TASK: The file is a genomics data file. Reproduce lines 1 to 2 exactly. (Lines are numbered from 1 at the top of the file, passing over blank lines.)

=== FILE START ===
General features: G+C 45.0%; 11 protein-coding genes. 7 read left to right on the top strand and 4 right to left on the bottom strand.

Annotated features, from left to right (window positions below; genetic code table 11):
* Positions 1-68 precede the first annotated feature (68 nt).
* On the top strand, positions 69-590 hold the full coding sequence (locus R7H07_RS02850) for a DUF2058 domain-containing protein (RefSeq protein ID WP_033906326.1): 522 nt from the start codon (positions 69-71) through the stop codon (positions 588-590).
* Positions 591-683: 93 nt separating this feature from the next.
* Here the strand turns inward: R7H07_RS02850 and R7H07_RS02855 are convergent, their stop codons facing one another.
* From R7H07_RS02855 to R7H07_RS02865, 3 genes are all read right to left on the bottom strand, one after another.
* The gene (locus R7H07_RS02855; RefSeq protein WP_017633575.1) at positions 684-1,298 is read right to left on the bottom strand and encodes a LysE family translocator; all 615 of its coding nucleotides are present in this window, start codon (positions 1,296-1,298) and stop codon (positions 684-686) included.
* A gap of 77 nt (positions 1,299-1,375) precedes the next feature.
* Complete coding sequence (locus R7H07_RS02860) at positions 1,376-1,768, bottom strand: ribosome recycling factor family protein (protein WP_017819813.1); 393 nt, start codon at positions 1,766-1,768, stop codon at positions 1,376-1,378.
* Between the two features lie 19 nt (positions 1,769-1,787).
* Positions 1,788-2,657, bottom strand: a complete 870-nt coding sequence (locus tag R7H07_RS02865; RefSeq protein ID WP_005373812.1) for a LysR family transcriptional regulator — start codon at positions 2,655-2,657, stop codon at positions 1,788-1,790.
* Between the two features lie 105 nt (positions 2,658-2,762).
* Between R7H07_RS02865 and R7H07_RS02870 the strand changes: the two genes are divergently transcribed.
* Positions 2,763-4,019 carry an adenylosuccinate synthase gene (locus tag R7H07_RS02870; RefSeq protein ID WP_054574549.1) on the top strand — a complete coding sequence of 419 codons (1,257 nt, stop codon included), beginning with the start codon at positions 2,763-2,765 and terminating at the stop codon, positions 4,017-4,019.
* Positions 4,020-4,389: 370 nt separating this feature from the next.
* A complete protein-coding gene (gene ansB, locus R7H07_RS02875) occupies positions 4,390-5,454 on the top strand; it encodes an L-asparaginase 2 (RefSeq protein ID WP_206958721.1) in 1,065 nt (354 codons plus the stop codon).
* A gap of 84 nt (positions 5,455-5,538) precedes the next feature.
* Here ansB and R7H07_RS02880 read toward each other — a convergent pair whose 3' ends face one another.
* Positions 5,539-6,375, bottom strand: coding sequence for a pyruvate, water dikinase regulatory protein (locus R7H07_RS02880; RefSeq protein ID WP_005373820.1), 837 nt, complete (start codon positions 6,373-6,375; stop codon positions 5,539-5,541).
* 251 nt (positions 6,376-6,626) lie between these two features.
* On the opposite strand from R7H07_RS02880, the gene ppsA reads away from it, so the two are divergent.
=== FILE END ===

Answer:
General features: G+C 45.0%; 11 protein-coding genes. 7 read left to right on the top strand and 4 right to left on the bottom strand.

Annotated features, from left to right (window positions below; genetic code table 11):